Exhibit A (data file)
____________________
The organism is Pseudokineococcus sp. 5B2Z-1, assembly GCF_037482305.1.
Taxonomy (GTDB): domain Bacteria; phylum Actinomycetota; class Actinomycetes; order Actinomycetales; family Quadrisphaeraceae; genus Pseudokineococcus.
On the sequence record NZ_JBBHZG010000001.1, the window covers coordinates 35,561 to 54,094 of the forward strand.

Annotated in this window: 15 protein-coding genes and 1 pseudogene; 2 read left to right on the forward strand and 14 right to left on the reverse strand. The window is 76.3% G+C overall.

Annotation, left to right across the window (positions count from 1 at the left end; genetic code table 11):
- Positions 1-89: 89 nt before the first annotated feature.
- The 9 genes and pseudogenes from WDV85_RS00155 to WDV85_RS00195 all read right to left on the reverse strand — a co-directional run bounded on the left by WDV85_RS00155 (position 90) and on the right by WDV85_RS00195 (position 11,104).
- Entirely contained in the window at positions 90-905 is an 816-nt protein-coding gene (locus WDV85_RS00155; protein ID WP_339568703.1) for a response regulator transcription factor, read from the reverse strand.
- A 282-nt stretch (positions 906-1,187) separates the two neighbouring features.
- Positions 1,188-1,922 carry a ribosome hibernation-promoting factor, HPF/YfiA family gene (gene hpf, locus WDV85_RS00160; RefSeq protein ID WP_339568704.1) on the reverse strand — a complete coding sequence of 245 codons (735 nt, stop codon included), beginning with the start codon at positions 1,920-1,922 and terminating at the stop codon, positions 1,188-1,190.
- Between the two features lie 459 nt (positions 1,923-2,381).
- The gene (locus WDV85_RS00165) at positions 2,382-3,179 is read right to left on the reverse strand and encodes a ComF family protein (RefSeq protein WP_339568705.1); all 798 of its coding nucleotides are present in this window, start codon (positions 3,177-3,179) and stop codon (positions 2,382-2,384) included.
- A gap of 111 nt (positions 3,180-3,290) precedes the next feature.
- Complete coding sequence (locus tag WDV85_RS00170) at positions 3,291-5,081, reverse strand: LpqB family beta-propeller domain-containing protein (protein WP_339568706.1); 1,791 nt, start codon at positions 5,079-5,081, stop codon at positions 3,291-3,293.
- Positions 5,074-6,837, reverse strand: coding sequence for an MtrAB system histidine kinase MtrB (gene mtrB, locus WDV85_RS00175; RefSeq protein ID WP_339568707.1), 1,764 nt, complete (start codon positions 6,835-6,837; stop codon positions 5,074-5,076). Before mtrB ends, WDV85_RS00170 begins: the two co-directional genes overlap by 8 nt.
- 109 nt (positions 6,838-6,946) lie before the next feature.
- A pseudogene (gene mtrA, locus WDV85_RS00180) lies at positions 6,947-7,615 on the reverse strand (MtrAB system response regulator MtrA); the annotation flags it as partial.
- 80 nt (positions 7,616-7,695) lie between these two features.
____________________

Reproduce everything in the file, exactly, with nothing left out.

The organism is Pseudokineococcus sp. 5B2Z-1, assembly GCF_037482305.1.
Taxonomy (GTDB): domain Bacteria; phylum Actinomycetota; class Actinomycetes; order Actinomycetales; family Quadrisphaeraceae; genus Pseudokineococcus.
On the sequence record NZ_JBBHZG010000001.1, the window covers coordinates 35,561 to 54,094 of the forward strand.

Annotated in this window: 15 protein-coding genes and 1 pseudogene; 2 read left to right on the forward strand and 14 right to left on the reverse strand. The window is 76.3% G+C overall.

Annotation, left to right across the window (positions count from 1 at the left end; genetic code table 11):
- Positions 1-89: 89 nt before the first annotated feature.
- The 9 genes and pseudogenes from WDV85_RS00155 to WDV85_RS00195 all read right to left on the reverse strand — a co-directional run bounded on the left by WDV85_RS00155 (position 90) and on the right by WDV85_RS00195 (position 11,104).
- Entirely contained in the window at positions 90-905 is an 816-nt protein-coding gene (locus WDV85_RS00155; protein ID WP_339568703.1) for a response regulator transcription factor, read from the reverse strand.
- A 282-nt stretch (positions 906-1,187) separates the two neighbouring features.
- Positions 1,188-1,922 carry a ribosome hibernation-promoting factor, HPF/YfiA family gene (gene hpf, locus WDV85_RS00160; RefSeq protein ID WP_339568704.1) on the reverse strand — a complete coding sequence of 245 codons (735 nt, stop codon included), beginning with the start codon at positions 1,920-1,922 and terminating at the stop codon, positions 1,188-1,190.
- Between the two features lie 459 nt (positions 1,923-2,381).
- The gene (locus WDV85_RS00165) at positions 2,382-3,179 is read right to left on the reverse strand and encodes a ComF family protein (RefSeq protein WP_339568705.1); all 798 of its coding nucleotides are present in this window, start codon (positions 3,177-3,179) and stop codon (positions 2,382-2,384) included.
- A gap of 111 nt (positions 3,180-3,290) precedes the next feature.
- Complete coding sequence (locus tag WDV85_RS00170) at positions 3,291-5,081, reverse strand: LpqB family beta-propeller domain-containing protein (protein WP_339568706.1); 1,791 nt, start codon at positions 5,079-5,081, stop codon at positions 3,291-3,293.
- Positions 5,074-6,837, reverse strand: coding sequence for an MtrAB system histidine kinase MtrB (gene mtrB, locus WDV85_RS00175; RefSeq protein ID WP_339568707.1), 1,764 nt, complete (start codon positions 6,835-6,837; stop codon positions 5,074-5,076). Before mtrB ends, WDV85_RS00170 begins: the two co-directional genes overlap by 8 nt.
- 109 nt (positions 6,838-6,946) lie before the next feature.
- A pseudogene (gene mtrA, locus WDV85_RS00180) lies at positions 6,947-7,615 on the reverse strand (MtrAB system response regulator MtrA); the annotation flags it as partial.
- 80 nt (positions 7,616-7,695) lie between these two features.